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Irrigation System and Tillage Effects on Soil Carbon and Nitrogen Fractions

Upendra M. Sainju, William B. Stevens, Robert G. Evans, William M. Iversen
Soil Science Society of America journal 2013 v.77 no.4 pp. 1225-1234
soil organic carbon, strip tillage, carbon sequestration, crop yield, ammonium nitrogen, stems, nitrate nitrogen, leaves, mineralization, Argiustolls, conventional tillage, crop residues, microbial activity, irrigation systems, nitrogen, clay loam soils, microbial biomass, soil treatment, irrigation rates, Montana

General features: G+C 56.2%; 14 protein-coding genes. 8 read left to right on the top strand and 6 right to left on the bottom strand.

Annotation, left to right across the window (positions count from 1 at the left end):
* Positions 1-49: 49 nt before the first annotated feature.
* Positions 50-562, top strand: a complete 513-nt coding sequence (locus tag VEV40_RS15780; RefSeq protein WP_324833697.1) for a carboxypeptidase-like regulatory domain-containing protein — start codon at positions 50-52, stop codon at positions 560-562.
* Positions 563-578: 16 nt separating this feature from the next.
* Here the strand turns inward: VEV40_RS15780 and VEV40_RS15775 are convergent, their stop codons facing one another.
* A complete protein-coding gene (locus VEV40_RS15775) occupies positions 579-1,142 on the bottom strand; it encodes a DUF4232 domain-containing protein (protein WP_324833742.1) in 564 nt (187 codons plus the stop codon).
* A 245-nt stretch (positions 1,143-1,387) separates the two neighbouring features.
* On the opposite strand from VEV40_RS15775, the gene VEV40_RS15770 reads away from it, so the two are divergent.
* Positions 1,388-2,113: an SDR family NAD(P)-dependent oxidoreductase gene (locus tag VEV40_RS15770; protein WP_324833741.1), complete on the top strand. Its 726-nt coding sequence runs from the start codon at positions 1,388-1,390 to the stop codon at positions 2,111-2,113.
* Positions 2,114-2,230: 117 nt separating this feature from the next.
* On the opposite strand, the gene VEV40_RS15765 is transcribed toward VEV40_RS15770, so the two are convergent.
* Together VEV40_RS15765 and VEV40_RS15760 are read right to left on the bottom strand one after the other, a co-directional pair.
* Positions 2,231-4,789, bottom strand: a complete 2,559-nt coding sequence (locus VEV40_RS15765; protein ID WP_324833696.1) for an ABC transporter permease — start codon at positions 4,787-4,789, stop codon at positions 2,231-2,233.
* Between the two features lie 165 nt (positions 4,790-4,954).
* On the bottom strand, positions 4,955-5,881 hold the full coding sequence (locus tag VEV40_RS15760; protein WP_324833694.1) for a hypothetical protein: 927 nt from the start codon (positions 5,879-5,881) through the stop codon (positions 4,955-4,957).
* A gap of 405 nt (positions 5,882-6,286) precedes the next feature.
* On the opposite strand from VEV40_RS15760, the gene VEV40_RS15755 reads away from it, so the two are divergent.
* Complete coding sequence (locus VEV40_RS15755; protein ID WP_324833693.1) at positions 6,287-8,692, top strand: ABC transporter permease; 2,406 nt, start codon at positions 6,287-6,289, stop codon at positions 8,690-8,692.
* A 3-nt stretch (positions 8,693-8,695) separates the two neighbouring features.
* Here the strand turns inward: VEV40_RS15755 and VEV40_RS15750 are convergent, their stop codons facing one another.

Irrigation and tillage systems may affect surface residue and soil C and N fractions by influencing crop biomass yield, residue placement, and movement of water soluble C and N in the soil. We studied the effects of irrigation (mid-elevation spray application [MESA] and low energy precision application [LEPA]) and tillage (conventional [CT] and strip-tillage [ST]) systems on crop biomass (stems and leaves) yield, surface residue, and soil C and N fractions at the 0- to 20-cm depth from 2004 to 2007 in a Savage clay loam (fine, smectitic, frigid Vertic Argiustolls) in Sidney, MT. Soil C and N fractions were soil organic carbon (SOC) and total nitrogen (STN), particulate organic carbon and nitrogen (POC and PON), microbial biomass carbon and nitrogen (MBC and MBN), potential carbon and nitrogen mineralization (PCM and PNM), NH₄–N, and NO₃–N. While crop biomass across treatments increased from 2004 to 2007, surface residue was greater with ST than with CT from 2005 to 2007. The NH₄–N and NO₃–N contents at 5 to 10 and 10 to 20 cm in 2005 and STN at 0 to 5 cm in 2007 were greater with ST than with CT, but SOC at 5 to 10 and 10 to 20 cm, POC and MBN at 5 to 10 cm, and PNM at 0 to 5 cm in 2007 were greater with CT than with ST. The MBC at 0 to 5 cm and MBN at 10 to 20 cm were greater in LEPA than in MESA. The PCM at 10 to 20 cm was greater with CT than with ST in LEPA. While ST increased surface soil residue and N storage, residue incorporation to a greater depth in CT increased soil C storage, microbial activity, and N mineralization. Slow rate of water application near the soil surface increased microbial biomass in LEPA.